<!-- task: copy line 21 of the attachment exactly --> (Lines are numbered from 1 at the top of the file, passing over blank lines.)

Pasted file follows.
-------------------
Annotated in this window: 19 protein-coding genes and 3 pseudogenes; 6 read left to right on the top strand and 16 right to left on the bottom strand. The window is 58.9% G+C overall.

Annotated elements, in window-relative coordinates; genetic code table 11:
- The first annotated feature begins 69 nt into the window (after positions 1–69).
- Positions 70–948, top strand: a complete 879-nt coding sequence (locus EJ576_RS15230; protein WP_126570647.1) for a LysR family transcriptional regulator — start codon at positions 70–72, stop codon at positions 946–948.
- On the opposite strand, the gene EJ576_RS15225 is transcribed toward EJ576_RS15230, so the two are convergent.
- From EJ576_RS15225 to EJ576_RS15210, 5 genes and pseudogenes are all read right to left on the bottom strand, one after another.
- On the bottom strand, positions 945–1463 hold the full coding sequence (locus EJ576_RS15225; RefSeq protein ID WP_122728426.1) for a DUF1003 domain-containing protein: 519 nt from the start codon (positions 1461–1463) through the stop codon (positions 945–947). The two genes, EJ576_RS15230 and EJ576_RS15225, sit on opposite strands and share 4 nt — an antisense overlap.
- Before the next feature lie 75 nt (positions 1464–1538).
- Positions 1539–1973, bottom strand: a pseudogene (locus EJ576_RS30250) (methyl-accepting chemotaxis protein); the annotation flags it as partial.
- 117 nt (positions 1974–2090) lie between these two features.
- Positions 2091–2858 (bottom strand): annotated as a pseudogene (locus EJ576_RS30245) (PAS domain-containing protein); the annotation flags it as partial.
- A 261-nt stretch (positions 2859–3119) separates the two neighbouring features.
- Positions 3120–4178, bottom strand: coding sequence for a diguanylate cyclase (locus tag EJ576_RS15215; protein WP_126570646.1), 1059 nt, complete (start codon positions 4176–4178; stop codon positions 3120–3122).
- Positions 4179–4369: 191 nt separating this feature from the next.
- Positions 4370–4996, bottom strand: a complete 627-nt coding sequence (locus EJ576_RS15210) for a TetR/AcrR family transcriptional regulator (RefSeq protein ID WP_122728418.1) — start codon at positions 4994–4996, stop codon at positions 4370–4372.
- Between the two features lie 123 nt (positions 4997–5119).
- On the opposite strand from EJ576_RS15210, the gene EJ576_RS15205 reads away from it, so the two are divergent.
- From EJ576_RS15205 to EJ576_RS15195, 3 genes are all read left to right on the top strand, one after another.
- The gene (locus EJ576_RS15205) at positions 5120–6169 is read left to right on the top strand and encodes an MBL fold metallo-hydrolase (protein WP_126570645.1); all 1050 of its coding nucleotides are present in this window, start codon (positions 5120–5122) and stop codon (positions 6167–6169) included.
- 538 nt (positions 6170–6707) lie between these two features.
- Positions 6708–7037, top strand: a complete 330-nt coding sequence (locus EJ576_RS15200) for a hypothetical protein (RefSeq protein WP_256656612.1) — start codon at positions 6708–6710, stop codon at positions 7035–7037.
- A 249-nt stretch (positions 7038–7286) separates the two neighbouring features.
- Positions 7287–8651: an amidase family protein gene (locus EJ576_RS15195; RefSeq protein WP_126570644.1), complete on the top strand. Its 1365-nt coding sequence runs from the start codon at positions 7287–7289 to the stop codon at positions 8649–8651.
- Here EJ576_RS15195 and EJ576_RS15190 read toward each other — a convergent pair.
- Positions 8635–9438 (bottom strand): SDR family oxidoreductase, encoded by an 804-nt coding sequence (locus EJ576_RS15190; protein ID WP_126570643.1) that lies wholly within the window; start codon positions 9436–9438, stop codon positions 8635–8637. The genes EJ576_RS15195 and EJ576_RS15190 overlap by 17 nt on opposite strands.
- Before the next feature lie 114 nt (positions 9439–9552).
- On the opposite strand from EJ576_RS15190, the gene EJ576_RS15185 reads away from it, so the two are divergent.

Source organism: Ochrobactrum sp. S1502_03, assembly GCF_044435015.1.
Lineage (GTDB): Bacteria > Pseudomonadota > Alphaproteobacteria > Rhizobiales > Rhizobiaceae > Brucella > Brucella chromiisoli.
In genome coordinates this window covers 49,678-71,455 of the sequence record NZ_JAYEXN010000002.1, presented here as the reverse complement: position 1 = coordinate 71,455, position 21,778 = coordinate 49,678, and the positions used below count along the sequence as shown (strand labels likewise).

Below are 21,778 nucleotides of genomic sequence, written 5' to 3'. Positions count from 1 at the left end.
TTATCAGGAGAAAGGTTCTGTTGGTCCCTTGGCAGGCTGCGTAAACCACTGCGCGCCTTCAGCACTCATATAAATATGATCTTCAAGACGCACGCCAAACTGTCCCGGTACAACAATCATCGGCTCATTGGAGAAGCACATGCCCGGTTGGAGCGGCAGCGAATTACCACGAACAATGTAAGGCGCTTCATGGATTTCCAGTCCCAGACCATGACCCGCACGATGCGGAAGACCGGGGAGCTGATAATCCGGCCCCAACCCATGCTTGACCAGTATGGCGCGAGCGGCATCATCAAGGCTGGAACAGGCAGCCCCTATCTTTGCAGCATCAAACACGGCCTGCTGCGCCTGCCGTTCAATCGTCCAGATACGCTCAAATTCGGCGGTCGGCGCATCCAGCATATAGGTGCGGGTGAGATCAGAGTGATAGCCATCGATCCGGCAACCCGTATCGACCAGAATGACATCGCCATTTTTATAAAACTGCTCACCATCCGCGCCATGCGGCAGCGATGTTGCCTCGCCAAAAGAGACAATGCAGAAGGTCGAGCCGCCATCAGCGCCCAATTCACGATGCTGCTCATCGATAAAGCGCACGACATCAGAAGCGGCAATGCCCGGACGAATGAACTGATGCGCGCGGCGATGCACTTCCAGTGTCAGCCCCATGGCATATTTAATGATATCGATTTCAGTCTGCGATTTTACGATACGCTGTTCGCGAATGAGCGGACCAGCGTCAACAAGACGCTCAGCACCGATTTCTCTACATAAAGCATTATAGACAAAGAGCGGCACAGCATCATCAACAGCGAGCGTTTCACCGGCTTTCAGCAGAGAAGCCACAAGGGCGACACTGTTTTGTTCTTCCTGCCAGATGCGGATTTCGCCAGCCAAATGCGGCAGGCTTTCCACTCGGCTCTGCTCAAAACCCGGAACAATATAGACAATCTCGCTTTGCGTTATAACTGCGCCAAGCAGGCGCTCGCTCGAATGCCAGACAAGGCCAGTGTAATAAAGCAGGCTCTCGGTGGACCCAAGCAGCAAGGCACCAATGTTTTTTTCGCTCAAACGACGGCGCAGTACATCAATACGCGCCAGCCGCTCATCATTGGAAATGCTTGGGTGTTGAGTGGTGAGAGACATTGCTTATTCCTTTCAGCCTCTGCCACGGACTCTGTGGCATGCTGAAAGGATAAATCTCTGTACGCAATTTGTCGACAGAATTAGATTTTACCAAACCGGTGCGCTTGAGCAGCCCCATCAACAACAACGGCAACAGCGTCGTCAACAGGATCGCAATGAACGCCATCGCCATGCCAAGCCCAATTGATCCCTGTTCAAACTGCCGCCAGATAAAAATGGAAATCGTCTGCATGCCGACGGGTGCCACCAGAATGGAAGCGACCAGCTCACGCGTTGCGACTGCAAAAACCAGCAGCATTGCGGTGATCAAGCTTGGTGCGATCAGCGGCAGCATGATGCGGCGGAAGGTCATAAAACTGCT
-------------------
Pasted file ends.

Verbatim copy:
- Positions 6708–7037, top strand: a complete 330-nt coding sequence (locus EJ576_RS15200) for a hypothetical protein (RefSeq protein WP_256656612.1) — start codon at positions 6708–6710, stop codon at positions 7035–7037.